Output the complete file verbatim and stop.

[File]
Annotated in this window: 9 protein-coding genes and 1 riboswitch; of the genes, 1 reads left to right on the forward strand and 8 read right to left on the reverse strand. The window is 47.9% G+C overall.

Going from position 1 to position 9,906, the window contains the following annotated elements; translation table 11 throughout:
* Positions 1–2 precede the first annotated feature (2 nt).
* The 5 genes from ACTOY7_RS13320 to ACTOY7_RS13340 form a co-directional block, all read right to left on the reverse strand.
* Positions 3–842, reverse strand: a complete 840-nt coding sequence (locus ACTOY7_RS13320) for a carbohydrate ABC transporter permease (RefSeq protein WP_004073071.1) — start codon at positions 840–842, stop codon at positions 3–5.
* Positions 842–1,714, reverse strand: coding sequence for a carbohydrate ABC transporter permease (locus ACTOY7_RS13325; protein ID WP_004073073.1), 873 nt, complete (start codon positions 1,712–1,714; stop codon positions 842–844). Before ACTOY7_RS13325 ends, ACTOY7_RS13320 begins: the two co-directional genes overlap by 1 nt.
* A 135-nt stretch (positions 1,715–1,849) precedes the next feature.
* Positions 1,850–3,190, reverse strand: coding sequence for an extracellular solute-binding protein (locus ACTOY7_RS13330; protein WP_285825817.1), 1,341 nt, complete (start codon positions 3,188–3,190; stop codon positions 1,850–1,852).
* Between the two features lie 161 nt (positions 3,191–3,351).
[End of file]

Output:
Annotated in this window: 9 protein-coding genes and 1 riboswitch; of the genes, 1 reads left to right on the forward strand and 8 read right to left on the reverse strand. The window is 47.9% G+C overall.

Going from position 1 to position 9,906, the window contains the following annotated elements; translation table 11 throughout:
* Positions 1–2 precede the first annotated feature (2 nt).
* The 5 genes from ACTOY7_RS13320 to ACTOY7_RS13340 form a co-directional block, all read right to left on the reverse strand.
* Positions 3–842, reverse strand: a complete 840-nt coding sequence (locus ACTOY7_RS13320) for a carbohydrate ABC transporter permease (RefSeq protein WP_004073071.1) — start codon at positions 840–842, stop codon at positions 3–5.
* Positions 842–1,714, reverse strand: coding sequence for a carbohydrate ABC transporter permease (locus ACTOY7_RS13325; protein ID WP_004073073.1), 873 nt, complete (start codon positions 1,712–1,714; stop codon positions 842–844). Before ACTOY7_RS13325 ends, ACTOY7_RS13320 begins: the two co-directional genes overlap by 1 nt.
* A 135-nt stretch (positions 1,715–1,849) precedes the next feature.
* Positions 1,850–3,190, reverse strand: coding sequence for an extracellular solute-binding protein (locus ACTOY7_RS13330; protein WP_285825817.1), 1,341 nt, complete (start codon positions 3,188–3,190; stop codon positions 1,850–1,852).
* Between the two features lie 161 nt (positions 3,191–3,351).